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Family Hemerobiidae - Brown Lacewings

found in my weed patch - Micromus Insect for ID - Micromus posticus Unknown bug - Micromus subanticus Wesmaelius - Hemerobius Sympherobius amiculus Megalomus moestus Sympherobius occidentalis? - Sympherobius occidentalis Medium-brown lacewing - Micromus posticus
Kingdom Animalia (Animals)
Phylum Arthropoda (Arthropods)
Subphylum Hexapoda (Hexapods)
Class Insecta (Insects)
Order Neuroptera (Antlions, Lacewings, and Allies)
Suborder Hemerobiiformia (Lacewings and Allies)
Family Hemerobiidae (Brown Lacewings)
Explanation of Names
Hemerobiidae Latreille 1802
>60 spp. in 6 genera in our area(1), including 10 spp. in 4 genera in FL(2); >600 spp. in ~30 genera worldwide(3)(4) arranged into 10 subfamilies
6-15 mm
Hemerobiidae is the only family of Neuroptera with veins Rs and MA being partially fused (giving the appearance of multiple radial sectors). They are similar to green lacewings (Chrysopidae) but are smaller (forewing 4-12 mm) Hemerobiidae are more commonly brown in color, but isolated species can also be yellow, green, or black.(5) The wings are also generally more rounded with the membrane more extensively covered with small hairs.

Overview of Genera by Wing Venation
                   Hemerobiinae                     |    Megalominae     |      Microminae      |     Notiobiellinae     |    Sympherobiinae
      Hemerobius       |      Wesmaelius     |      Megalomus      |       Micromus        |          Psectra         |     Sympherobius

Keys to Species
Keys to species are found in Carpenter (1940) for North America(6) and MacLeod & Stange (2001) for Florida.(7)
worldwide & throughout North America (more diverse in the west). 36 spp. range into Canada (12 Hemerobius, 11 Wesmaelius, 2 Megalomus, 6 Micromus, 1 Psectra, and 4 Sympherobius).(1)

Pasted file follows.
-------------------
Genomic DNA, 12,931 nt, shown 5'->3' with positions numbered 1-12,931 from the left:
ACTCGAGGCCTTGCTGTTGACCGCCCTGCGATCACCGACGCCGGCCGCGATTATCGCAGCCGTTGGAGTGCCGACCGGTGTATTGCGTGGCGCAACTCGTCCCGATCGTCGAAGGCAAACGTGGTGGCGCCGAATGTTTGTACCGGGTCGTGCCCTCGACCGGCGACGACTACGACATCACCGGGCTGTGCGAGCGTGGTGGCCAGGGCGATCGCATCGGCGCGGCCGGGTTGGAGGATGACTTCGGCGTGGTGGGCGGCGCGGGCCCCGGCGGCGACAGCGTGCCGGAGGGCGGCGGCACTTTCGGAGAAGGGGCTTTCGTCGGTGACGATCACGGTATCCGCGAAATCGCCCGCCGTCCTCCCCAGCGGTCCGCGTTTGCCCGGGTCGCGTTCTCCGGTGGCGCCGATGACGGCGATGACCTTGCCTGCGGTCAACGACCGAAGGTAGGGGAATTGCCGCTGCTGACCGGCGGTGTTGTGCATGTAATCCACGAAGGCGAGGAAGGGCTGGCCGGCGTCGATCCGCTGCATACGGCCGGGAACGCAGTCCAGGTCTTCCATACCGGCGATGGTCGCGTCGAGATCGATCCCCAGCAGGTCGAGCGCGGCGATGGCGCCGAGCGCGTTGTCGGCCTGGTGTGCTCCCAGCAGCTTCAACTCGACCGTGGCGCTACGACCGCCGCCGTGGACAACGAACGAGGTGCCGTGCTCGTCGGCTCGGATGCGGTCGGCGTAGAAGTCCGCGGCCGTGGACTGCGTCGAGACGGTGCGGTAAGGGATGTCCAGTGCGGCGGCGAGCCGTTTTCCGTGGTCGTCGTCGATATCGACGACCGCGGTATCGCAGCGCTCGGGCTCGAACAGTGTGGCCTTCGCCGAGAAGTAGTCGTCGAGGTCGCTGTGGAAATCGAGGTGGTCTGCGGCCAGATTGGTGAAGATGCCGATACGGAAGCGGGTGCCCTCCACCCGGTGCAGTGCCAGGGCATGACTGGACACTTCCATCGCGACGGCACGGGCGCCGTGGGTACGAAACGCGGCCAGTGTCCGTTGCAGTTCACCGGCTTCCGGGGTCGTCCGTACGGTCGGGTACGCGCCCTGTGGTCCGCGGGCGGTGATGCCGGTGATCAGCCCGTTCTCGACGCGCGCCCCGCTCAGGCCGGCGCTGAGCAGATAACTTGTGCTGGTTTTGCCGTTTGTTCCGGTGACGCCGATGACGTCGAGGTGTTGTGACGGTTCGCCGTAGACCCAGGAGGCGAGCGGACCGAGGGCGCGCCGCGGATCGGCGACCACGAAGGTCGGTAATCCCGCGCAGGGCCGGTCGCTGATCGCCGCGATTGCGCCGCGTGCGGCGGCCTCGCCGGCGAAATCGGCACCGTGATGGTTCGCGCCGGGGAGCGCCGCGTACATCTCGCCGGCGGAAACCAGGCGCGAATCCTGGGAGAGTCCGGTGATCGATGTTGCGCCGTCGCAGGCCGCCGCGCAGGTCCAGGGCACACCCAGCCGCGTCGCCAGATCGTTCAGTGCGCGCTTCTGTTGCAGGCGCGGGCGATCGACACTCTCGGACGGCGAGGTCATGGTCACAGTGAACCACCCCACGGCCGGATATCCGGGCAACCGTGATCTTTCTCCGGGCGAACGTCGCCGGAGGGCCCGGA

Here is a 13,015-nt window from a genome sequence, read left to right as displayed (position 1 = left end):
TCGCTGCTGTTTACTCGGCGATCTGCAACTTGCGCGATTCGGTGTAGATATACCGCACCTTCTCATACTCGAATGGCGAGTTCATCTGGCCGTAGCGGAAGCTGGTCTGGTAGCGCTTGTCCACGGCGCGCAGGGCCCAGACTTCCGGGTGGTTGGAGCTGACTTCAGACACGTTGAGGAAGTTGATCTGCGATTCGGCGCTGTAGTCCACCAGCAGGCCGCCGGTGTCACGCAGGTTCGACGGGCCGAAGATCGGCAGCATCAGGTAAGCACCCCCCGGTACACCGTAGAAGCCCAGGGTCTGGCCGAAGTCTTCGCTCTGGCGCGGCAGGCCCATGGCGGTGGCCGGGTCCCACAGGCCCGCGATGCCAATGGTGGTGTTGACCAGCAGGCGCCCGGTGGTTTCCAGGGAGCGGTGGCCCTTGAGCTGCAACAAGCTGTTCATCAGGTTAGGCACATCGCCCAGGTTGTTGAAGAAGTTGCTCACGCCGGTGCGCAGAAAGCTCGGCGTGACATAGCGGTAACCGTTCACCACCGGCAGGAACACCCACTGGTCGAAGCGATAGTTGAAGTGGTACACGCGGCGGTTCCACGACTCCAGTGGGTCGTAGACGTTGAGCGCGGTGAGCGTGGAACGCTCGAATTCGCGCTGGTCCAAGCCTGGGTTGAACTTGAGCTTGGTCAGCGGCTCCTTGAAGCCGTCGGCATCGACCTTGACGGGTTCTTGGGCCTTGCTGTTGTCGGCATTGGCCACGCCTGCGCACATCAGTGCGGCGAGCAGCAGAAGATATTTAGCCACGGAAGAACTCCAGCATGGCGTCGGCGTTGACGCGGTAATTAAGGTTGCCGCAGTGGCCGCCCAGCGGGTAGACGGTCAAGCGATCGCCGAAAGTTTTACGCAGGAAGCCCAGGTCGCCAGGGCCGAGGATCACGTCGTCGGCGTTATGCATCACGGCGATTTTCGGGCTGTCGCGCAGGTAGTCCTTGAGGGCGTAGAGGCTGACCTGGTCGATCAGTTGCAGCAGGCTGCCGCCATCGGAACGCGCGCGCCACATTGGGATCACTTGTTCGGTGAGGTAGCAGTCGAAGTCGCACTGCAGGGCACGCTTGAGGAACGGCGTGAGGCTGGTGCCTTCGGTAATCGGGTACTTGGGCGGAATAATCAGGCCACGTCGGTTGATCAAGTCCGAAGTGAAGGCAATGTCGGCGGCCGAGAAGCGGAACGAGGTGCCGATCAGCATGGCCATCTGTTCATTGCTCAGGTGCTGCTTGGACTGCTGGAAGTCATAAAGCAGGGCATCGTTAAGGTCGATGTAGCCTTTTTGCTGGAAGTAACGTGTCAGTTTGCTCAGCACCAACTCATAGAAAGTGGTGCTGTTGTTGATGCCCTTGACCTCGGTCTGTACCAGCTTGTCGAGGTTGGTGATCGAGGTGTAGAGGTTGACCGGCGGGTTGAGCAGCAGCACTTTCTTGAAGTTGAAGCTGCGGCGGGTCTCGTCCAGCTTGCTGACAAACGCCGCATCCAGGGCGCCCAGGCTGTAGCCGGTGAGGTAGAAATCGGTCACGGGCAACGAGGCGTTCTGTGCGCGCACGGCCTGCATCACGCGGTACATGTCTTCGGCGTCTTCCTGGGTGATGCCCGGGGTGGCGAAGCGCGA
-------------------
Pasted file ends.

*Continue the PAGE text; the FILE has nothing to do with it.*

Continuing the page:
Spring to fall, into winter in south.
Adults and larvae predaceous. Homopterans, such as aphids, are favorite prey.
Life Cycle
Females attach eggs directly to leaves (not on stalks as the Chrysopidae). Larvae do not carry debris on their backs.

They overwinter as larva, pupa, or adult stages depending on the species. The number of generations per year also depends on the species and climate. (8)
The larvae hunt on lichen-coated tree trunks or on bare branches. When on branches they sew a lichen coat for themselves, stitching it together with silken threads. This silk come from Malpighian tubules that pour their contents into the lacewing's gut and the silk comes out the anus. The spiny bristles on the back impale and secure the lichen coats.(9)
They are prey to parasitoid wasps in the Heloridae family. The larva will spin their cocoon but only the wasp emerges.(9)
See Also

Some Chrysopidae are either tan or have a tan overwintering form, but their wing venation is different:
Internet References
Fact sheet (MacLeod & Stange 2001-2011)(7)
Works Cited
1.Species catalog of the Neuroptera, Megaloptera, and Raphidioptera of America North of Mexico
Penny N.D., Adams P.A., Stange L.A. 1997. Proc. Calif. Acad. Sci. 50: 39-114.
2.A Checklist and Bibliography of the Megaloptera and Neuroptera of Florida (by L. Stange)
3.Revision and cladistic analysis of the world genera of the family Hemerobiidae (Insecta: Neuroptera)
Oswald J.D. 1993. J. N.Y. Ent. Soc. 101: 143-299.
4.Neuropterida Species of the World catalogue (by J.D. Oswald)
5.Neuroptera (Neuropterida)
John D. Oswald, Atilano Contreras-Ramos, & Norman D. Penny. 2002. Biodiversidad, Taxonomía y Biogeografía de Artrópodos de México: hacia una síntesis de su conocimiento. Vol. 3: pp. 559-581.
6.A revision of the Nearctic Hemerobiidae, Berothidae, Sisyridae, Polystoechotidae and Dilaridae (Neuroptera)
Carpenter F.M. 1940. Proc. Amer. Acad. Arts and Sciences 74: 193-280.
7.Brown Lacewings of Florida
8.Eastern Forest Insects
Whiteford L. Baker. 1972. U.S. Department of Agriculture · Forest Service.
9.Hidden Company that Trees Keep: Life from Treetops to Root Tips
James B. Nardi. 2023. Princeton University Press.